SPI roundup: Financing supplies high, rates low as solar’s secondary markets ride out Covid-19 impacts


Solar Power International (SPI) started its second round of virtual microconferences with something one rarely sees at industry events, particularly when the topic is solar financing — an all-female panel. Kicking off a week of online discussions on financing and development, the Sept. 21 session covered some of the usual topics — the negative impact of the Covid-19 pandemic on tax equity and debt finance deals — but also provided some sharp and savvy insights. 

Tax equity notwithstanding, the pandemic has resulted in a strong “secondary market” for projects already in operation, said Jennifer Wiliams, vice president for renewable energy at Live Oak Bank, which focuses on small business financing. 

“Market interest is very strong in renewables as a sector because it’s seen as non-correlated with Covid risks, when so many industries — like hotels — have been at risk,” she said. “The financing supplies are higher than ever; rates are low. We’ve seen some projects shift from a structured finance kind of solution to more M&A (mergers and acquisitions) as smaller players couldn’t secure tax equity.”

 The uptick in M&A activity was a common theme. Britta von Oesen, managing director at investment bank CohnReznick Capital, said deals were booming in the commercial and industrial sector, with “players just scooping up megawatts.” But, she said, tax equity financing is still available as new stakeholders, such as large tech companies, enter the market. 

“There’s such a strong additionality story now from an environmental perspective that having tax equity can be a binary aspect of getting some of these deals done,” she said. 

At the other end of the spectrum, Olga Zelenova, chief financial officer at commercial developer Sun Tribe, talked about the pandemic’s negative impacts on one of her company’s core markets, K-12 schools.

“They’re not focused on solar now; they’re focused on how to get our kids back to school,” she said. “I would just prompt us as an industry to help those (customers) — placing solar arrays for their mobile hotspots onsite or working with them on strategically reshaping contracts with a little more liquidity on the front end.”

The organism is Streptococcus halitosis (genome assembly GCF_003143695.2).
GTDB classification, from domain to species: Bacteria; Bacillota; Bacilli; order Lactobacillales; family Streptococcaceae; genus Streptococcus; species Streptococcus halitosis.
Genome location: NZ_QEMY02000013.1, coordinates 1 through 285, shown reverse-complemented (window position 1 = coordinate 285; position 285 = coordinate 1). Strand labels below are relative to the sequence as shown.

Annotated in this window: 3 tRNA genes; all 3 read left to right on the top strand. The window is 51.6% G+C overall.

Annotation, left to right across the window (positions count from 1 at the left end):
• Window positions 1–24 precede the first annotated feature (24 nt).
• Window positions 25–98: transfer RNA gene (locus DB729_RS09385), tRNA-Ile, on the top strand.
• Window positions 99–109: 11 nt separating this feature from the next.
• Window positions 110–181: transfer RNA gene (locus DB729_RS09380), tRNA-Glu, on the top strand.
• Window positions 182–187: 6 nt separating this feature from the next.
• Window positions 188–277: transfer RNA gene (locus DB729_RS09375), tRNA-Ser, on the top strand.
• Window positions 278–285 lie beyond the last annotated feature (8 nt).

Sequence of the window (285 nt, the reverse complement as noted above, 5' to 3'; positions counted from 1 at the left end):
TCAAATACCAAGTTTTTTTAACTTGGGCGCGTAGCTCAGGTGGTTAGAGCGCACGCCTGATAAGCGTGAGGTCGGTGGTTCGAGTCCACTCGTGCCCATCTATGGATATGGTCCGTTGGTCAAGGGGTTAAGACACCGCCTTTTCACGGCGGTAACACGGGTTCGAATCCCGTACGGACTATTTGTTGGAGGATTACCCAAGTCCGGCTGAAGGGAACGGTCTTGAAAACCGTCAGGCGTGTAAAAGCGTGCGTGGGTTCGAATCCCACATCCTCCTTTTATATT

Different types of solar plants

According to Ravi Manghani, global head of solar for industry analyst Wood Mackenzie, a major challenge facing the industry is how to complete its current 50 GW pipeline of utility-scale projects before the federal investment tax credit takes its final step-down to 10% in 2022. Clearly, the role of innovation will be central, as Manghani and others discussed in a second workshop on Sept. 21.

For Tom Buttgenbach, president and CEO of developer 8minute Solar Energy, storage is the game changer that will drive industry innovation going forward.

Utility-scale plants combining solar and storage are changing “the way we look at how we are designing a power plant,” he said. “Here’s my load; here’s my transmission system. How do I, in the most reliable and cost-effective way, serve my customers? You can start thinking about different types of solar power plants. You can have baseload (or) a solar power plant which deals with a super peak.”

Squeezing out inefficiencies in construction is a key focus for Scott Canada, senior vice president of operations for McCarthy Building Companies Inc., with automation driving innovation in the way projects are built. For example, using GPS systems to help align and set foundations at project sites “allows us to take an entire function and move it into the office,” he said.

“It allows us to take highly skilled folks and put them on a different function on the job site, which allows us to improve quality across the board and reduces the amount of folks in that crew almost in half,” he said. 

 But, Utopia Hill, vice president of renewables project management for independent power producer Invenergy, also sees ongoing risks in the sheer speed of innovation and solar market growth. 

“Every six months we’re seeing something new in the industry,” she said. “So it’s trying to get our arms around — is this new technology something that will last for the next 20 years or 35 years? Is this something where my LCOE (levelized cost of energy) will really come to fruition, and not just a sales pitch from the next company introducing themselves into a very active and hot market?”

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